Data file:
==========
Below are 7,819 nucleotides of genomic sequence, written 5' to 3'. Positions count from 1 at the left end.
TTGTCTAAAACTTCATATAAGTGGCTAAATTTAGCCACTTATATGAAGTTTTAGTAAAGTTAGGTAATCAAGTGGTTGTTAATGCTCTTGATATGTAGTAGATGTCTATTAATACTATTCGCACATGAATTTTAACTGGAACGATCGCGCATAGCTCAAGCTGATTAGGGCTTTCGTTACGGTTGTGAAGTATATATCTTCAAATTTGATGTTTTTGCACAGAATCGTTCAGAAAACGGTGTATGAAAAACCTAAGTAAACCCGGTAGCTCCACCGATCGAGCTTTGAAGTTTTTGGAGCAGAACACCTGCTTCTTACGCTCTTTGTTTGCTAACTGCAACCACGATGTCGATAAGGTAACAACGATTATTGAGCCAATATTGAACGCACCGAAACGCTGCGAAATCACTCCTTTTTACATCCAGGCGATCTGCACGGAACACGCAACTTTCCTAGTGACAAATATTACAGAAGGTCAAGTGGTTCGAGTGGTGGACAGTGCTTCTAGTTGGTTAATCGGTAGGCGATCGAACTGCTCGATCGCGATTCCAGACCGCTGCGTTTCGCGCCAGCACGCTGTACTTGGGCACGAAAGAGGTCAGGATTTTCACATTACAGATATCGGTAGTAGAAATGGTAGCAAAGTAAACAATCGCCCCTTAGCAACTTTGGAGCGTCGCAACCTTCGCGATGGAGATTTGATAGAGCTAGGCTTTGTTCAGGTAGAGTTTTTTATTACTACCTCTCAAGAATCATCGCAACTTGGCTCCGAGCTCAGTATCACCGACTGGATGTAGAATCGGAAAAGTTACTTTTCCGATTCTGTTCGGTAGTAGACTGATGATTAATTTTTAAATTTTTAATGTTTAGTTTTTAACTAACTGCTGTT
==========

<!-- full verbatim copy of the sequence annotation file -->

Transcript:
Below are 7,819 nucleotides of genomic sequence, written 5' to 3'. Positions count from 1 at the left end.
TTGTCTAAAACTTCATATAAGTGGCTAAATTTAGCCACTTATATGAAGTTTTAGTAAAGTTAGGTAATCAAGTGGTTGTTAATGCTCTTGATATGTAGTAGATGTCTATTAATACTATTCGCACATGAATTTTAACTGGAACGATCGCGCATAGCTCAAGCTGATTAGGGCTTTCGTTACGGTTGTGAAGTATATATCTTCAAATTTGATGTTTTTGCACAGAATCGTTCAGAAAACGGTGTATGAAAAACCTAAGTAAACCCGGTAGCTCCACCGATCGAGCTTTGAAGTTTTTGGAGCAGAACACCTGCTTCTTACGCTCTTTGTTTGCTAACTGCAACCACGATGTCGATAAGGTAACAACGATTATTGAGCCAATATTGAACGCACCGAAACGCTGCGAAATCACTCCTTTTTACATCCAGGCGATCTGCACGGAACACGCAACTTTCCTAGTGACAAATATTACAGAAGGTCAAGTGGTTCGAGTGGTGGACAGTGCTTCTAGTTGGTTAATCGGTAGGCGATCGAACTGCTCGATCGCGATTCCAGACCGCTGCGTTTCGCGCCAGCACGCTGTACTTGGGCACGAAAGAGGTCAGGATTTTCACATTACAGATATCGGTAGTAGAAATGGTAGCAAAGTAAACAATCGCCCCTTAGCAACTTTGGAGCGTCGCAACCTTCGCGATGGAGATTTGATAGAGCTAGGCTTTGTTCAGGTAGAGTTTTTTATTACTACCTCTCAAGAATCATCGCAACTTGGCTCCGAGCTCAGTATCACCGACTGGATGTAGAATCGGAAAAGTTACTTTTCCGATTCTGTTCGGTAGTAGACTGATGATTAATTTTTAAATTTTTAATGTTTAGTTTTTAACTAACTGCTGTT